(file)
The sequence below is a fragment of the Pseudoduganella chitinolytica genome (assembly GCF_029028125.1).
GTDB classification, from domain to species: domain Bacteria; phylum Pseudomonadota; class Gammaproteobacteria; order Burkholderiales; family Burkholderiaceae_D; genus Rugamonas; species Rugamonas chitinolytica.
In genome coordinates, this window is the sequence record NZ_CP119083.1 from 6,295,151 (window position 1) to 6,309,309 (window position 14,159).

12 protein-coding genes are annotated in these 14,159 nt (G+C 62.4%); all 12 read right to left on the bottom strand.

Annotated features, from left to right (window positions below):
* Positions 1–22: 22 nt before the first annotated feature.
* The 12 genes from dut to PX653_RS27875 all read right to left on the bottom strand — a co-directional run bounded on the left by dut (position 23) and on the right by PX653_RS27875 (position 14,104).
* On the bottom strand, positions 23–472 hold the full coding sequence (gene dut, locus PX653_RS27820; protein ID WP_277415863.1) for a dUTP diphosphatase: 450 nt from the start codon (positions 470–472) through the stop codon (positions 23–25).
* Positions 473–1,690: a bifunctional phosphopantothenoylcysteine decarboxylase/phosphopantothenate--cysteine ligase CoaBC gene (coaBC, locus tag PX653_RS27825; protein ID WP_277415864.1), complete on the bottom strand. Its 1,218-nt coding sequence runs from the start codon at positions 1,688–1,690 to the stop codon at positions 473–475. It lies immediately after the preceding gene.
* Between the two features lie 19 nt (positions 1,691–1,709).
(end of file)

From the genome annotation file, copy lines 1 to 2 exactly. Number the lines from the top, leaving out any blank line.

The sequence below is a fragment of the Pseudoduganella chitinolytica genome (assembly GCF_029028125.1).
GTDB classification, from domain to species: domain Bacteria; phylum Pseudomonadota; class Gammaproteobacteria; order Burkholderiales; family Burkholderiaceae_D; genus Rugamonas; species Rugamonas chitinolytica.